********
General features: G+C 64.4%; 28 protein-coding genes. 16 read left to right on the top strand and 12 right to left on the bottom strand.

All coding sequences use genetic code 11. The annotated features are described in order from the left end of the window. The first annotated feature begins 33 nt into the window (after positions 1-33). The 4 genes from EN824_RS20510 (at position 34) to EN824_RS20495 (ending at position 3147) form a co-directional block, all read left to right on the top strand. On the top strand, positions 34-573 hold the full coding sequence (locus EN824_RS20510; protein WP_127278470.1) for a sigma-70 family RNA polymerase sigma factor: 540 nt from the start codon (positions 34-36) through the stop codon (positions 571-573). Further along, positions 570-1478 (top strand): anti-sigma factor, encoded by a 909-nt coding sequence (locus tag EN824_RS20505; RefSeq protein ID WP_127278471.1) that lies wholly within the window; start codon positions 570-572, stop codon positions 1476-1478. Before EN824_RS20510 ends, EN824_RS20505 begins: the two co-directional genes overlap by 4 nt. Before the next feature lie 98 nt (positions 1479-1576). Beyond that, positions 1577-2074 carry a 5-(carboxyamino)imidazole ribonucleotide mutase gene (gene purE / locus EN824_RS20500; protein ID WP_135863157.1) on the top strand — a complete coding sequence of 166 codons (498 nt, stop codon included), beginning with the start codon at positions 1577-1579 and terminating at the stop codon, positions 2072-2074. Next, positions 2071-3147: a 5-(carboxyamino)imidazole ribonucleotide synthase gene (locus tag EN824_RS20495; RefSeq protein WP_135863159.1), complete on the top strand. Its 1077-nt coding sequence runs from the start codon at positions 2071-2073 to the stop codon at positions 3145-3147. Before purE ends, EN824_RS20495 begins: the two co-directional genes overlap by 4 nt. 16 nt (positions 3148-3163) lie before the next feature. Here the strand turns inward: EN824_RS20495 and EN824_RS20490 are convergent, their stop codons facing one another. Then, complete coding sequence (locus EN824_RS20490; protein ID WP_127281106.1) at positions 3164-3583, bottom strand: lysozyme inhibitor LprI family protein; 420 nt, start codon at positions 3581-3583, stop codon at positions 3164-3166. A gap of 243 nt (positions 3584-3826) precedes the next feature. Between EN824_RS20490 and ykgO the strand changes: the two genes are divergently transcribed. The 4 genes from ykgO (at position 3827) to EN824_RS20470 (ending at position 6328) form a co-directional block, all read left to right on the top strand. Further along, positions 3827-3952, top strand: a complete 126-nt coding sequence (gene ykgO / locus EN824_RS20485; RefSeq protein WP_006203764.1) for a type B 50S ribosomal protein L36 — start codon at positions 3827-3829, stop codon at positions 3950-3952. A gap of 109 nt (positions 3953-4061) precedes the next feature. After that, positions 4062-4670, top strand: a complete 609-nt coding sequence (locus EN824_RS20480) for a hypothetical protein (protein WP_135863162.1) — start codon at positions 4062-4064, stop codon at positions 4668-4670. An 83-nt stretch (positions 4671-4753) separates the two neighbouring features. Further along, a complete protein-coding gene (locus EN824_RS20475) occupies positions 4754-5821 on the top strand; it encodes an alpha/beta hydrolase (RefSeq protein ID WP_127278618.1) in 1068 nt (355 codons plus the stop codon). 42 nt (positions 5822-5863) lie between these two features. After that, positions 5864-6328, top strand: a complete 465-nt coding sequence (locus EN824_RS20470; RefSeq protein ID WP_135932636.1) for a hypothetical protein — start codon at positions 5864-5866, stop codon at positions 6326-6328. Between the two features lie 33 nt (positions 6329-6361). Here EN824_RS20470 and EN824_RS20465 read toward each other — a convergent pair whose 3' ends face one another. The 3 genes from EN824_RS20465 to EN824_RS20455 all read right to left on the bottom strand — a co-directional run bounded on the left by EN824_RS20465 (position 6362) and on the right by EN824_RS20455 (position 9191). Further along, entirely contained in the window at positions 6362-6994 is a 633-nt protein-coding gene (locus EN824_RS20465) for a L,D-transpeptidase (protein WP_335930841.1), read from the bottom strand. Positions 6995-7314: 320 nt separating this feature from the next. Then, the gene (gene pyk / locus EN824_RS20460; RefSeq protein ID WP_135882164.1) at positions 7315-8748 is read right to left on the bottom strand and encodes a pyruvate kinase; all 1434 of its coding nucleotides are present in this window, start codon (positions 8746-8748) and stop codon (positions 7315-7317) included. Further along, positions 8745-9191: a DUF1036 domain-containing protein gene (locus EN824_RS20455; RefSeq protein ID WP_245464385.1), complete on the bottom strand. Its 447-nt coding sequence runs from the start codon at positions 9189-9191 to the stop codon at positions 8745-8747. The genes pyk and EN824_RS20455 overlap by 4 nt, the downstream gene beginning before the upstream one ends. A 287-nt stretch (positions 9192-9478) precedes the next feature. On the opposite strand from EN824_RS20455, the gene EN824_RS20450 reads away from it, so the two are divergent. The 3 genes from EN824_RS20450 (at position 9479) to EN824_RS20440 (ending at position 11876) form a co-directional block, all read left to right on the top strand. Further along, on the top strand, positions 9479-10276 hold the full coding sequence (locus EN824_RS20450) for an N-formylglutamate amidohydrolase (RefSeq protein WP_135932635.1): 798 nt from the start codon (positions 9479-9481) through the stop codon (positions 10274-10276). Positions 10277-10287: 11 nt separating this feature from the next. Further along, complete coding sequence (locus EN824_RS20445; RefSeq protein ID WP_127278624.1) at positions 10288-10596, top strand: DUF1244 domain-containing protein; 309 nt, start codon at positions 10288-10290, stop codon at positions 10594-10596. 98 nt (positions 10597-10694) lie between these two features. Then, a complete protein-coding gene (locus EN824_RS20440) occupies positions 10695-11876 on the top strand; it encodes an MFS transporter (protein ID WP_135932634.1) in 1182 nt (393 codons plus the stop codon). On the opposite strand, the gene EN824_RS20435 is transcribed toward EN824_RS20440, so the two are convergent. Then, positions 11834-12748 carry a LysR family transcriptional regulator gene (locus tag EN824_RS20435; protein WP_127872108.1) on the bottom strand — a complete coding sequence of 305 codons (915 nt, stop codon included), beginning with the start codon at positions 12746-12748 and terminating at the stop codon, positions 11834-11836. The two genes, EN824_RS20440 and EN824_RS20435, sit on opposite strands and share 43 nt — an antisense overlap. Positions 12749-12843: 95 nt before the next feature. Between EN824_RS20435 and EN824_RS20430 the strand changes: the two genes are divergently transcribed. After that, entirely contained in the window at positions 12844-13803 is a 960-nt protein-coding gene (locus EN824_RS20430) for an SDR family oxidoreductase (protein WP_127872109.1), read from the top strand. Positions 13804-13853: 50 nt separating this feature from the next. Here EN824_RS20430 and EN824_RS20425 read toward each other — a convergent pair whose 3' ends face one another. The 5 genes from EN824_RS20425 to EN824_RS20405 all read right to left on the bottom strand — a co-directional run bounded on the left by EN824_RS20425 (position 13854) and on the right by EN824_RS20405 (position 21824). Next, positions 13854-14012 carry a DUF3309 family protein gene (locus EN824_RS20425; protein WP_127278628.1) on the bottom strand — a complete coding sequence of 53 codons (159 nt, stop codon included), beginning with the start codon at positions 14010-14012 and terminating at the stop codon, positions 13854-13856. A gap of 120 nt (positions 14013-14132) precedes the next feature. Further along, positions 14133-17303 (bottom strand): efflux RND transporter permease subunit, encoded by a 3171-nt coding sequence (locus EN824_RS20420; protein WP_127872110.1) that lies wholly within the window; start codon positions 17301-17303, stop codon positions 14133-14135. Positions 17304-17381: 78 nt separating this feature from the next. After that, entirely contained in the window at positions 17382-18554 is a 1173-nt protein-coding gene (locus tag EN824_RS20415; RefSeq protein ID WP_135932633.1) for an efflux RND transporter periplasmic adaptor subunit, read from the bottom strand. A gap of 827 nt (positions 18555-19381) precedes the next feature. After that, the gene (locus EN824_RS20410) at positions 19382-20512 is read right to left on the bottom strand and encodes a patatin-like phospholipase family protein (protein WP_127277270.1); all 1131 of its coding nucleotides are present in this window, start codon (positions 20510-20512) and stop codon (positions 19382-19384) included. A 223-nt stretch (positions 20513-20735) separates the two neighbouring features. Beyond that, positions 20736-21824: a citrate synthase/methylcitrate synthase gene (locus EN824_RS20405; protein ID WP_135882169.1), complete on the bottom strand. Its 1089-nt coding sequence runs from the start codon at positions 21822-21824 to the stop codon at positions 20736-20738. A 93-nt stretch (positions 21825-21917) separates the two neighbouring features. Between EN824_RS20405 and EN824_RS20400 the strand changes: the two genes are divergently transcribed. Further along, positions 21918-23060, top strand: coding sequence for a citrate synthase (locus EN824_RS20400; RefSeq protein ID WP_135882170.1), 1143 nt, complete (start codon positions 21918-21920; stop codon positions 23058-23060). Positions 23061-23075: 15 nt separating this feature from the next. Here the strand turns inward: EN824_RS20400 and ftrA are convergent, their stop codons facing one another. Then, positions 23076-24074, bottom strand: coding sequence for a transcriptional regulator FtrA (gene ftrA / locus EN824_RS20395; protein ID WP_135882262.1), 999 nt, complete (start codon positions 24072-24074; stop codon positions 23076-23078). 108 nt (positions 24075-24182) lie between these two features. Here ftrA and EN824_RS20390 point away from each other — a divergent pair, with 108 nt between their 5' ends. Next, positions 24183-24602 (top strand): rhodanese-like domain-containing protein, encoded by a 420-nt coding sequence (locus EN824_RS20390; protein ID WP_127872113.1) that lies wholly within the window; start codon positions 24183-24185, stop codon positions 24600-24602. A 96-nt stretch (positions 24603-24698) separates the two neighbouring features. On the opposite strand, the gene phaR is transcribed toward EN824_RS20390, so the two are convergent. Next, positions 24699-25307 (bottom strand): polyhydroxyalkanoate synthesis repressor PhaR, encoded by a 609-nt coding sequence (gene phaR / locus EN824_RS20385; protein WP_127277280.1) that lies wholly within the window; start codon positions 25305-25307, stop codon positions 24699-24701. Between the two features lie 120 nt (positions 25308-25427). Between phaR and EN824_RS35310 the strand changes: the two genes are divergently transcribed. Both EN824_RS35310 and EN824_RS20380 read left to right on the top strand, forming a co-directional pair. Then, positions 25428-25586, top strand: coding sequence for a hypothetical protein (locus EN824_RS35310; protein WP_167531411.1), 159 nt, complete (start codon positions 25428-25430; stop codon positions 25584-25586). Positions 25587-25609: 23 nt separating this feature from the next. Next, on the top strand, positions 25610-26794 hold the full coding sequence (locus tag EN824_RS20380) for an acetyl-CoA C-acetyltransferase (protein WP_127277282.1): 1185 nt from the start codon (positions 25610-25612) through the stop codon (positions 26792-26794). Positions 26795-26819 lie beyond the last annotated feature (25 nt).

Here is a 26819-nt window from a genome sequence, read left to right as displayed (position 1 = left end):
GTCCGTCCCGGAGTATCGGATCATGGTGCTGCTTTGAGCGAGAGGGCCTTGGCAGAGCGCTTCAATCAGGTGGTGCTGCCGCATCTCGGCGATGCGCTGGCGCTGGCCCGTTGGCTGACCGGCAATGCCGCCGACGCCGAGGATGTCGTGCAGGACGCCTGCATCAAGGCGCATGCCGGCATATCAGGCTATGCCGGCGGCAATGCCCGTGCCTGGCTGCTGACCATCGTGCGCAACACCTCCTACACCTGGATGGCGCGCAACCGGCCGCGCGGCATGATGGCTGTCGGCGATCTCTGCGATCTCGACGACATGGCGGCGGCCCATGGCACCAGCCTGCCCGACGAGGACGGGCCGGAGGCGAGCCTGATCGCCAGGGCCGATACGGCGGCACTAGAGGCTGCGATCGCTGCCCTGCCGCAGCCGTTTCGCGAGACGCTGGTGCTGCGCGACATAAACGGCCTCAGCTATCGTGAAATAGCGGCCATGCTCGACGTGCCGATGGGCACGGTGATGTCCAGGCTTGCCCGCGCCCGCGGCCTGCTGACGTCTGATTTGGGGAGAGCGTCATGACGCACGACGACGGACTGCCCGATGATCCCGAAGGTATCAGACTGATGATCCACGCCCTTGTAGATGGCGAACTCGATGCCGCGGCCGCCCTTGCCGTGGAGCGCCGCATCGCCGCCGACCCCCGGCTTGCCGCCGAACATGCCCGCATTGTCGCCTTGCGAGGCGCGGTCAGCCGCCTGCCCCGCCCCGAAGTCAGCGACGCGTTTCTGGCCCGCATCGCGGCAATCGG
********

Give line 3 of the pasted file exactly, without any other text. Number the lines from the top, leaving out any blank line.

Here is a 26819-nt window from a genome sequence, read left to right as displayed (position 1 = left end):